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One hundred days’ post-project change management boosts user adoption, success


Johannesburg, 22 Jun 2022
The CRM Team Press Office
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Mark James, head of training, The CRM Team
Mark James, head of training, The CRM Team

Post-project change management is often neglected, which frequently causes the failure of new system implementations. This is according to Mark James, head of Training and User Adoption at The CRM Team, who was addressing a webinar: "Adapting to Change: User Adoption & Technology" hosted by The CRM Team in partnership with ITWeb.

James said effective change management and training improved user adoption of new systems, and noted user adoption monitoring and user encouragement should continue for 100 days after a new implementation in order to drive employee acceptance.

“Most employees are comfortable with what they know; they tend to stay locked into a routine and will continue to do the same things over and over,” James said. “This doesn’t bode well in a world of systems development and implementation – lack of user adoption is one of the leading causes of systems implementation failure today.

"Implementing a new system is nothing like the movie Field of Dreams – in which, if you build it, they will come. There is no guarantee that ‘they will come’ and start using the system. We need to manage the user adoption process.”

James said: “A systems implementation can fail dismally despite the best systems money can buy and the best training. If left unchecked, your own people can cripple the very project that was meant to make their lives easier. Most employees don’t want to use new technology rolled out by their organisation and you must prepare for these challenges. Resistance to change is a normal, natural human behaviour that simply needs to be managed.”

Preparing for change

James said key factors in preparing to implement a new project include clearly defining the vision for the project and obtaining proactive support from leadership. “CEOs matter – their sponsorship is crucial for the success of the project and the change management effort,” he said. He noted that in addition to the support of CEOs, project sponsors such as senior management and ‘superheroes’ within departments also helped drive successful change management.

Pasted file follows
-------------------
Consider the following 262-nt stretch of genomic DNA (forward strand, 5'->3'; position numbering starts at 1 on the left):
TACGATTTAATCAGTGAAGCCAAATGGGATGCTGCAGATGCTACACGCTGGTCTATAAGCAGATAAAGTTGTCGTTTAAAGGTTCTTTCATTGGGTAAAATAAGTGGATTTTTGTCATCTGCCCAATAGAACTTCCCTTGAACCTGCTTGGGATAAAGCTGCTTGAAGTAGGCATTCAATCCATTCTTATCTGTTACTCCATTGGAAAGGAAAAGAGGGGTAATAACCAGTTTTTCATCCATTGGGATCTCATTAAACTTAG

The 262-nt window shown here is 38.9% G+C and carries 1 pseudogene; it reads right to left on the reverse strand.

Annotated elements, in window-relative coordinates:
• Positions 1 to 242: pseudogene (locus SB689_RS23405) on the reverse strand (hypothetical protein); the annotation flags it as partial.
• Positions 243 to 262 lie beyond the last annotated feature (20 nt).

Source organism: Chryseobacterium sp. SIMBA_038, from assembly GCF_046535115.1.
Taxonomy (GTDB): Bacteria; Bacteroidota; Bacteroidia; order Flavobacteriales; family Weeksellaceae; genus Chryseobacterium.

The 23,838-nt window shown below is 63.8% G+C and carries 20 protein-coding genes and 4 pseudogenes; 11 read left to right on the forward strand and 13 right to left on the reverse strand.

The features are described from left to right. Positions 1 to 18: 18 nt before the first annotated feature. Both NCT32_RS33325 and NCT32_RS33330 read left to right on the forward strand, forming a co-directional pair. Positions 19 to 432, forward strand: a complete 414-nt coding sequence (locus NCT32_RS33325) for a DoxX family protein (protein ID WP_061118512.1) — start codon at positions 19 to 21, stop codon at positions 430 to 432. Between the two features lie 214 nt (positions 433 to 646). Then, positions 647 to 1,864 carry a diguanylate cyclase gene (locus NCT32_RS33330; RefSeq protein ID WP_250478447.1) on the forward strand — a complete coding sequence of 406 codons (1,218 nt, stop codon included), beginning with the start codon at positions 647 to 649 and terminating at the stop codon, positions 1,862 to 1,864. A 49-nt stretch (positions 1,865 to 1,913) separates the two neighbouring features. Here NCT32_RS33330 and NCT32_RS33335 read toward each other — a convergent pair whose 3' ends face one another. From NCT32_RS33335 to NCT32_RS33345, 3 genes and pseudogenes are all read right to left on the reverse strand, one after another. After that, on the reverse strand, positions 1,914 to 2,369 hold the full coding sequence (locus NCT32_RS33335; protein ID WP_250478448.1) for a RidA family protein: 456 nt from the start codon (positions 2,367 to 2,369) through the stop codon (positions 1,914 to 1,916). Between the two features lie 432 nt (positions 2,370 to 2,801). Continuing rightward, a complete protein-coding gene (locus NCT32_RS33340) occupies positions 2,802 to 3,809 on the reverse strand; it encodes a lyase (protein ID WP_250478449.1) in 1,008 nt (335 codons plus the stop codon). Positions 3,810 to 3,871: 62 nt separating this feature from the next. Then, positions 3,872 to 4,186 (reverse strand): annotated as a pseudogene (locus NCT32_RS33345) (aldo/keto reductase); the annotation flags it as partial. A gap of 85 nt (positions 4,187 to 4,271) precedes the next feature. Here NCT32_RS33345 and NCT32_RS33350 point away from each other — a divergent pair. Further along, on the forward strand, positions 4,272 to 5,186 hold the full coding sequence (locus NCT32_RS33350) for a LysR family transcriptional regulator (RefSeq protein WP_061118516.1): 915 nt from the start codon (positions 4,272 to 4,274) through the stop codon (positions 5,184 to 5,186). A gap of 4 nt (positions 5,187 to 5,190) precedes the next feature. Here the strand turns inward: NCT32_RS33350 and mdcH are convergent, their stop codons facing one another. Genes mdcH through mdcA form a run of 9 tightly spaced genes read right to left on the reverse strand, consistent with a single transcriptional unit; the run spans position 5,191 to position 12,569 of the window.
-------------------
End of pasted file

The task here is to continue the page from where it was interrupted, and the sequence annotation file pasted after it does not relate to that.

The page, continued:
To confirm whether a user change management programme is needed before rolling out a new project, James said Prosci change management solutions recommended focusing on the 4Ps – project, purpose, particulars and people.

“Take project leaders, teams, senior managers and sponsors through the process of looking at the 4Ps – identify the project name, list the goals and outcomes the project is trying to achieve, identify the particulars of what will be changing in the organisation, and finally, identify the people within the organisation who will have to change the way they work as a result of the project,” James said. “Next, create the context for the project, and make the connection between the 4Ps. If we do not identify who will be impacted and manage change, we won’t achieve the purpose and ROI of the project. The next stop is positioning the change: once we have identified who will be impacted, we will be able to create change management programmes for them.”

Driving user adoption

James said: “It is necessary to assemble the team, define the strategy and scenarios, assess overall organisational readiness, build the plan and onboard employees. Very often, people put a lot of effort into the stages preceding go-live, and the moment they go live they believe their job has ended, but success depends on ongoing efforts.”

The CRM Team’s user adoption framework is divided into three phases: envisioning, onboarding and driving value, he said.

“In phase one, you assemble your team, define the business strategy and determine readiness. Readiness is the willingness and preparedness of the individuals within the organisation to move to the new system. Organisations need to anticipate resistance, plan ahead and overcome it. Identify scenarios to allow teams to understand how the system can help them achieve more and prioritise which ones you should focus on to help drive change. Capture each expected business value of your system along with the KPIs and targets for the system.”

In phase two, the organisation should work with key stakeholders to build and launch the adoption plan, prepare the environment and launch the plan to early adopters, using feedback from early adopters to adjust the plan where necessary, he said.

“To drive awareness, identify and deploy a variety of communication tactics to get the message across, incorporating various scenarios and answering ‘what’s in it for me’ and engaging executive sponsors to directly drive the launch. Ensure that staff are considered when putting together the communication strategy.”

He recommended raising awareness through e-mail, portals, newsletters and teaser videos to get staff excited about the solution, using success to demonstrate the effectiveness and impact of the new system.

“The most important measure of success is user adoption, therefore, in phase three, you should monitor end-user adoption, measure and report usage and encourage ongoing engagement with the new system.”

He noted that The CRM Team believes the ADKAR model is ideal for driving change. ADKAR is an acronym for: Awareness – addressing what is happening and why; desire – addressing what’s in it for us; knowledge – teaching users to use the system; ability – identifying ‘champions’ to help employees use the system successfully; and reinforcement – the final stage in the strategy, focusing on reinforcing good behaviour and reflecting on progress in a 100-day journey.

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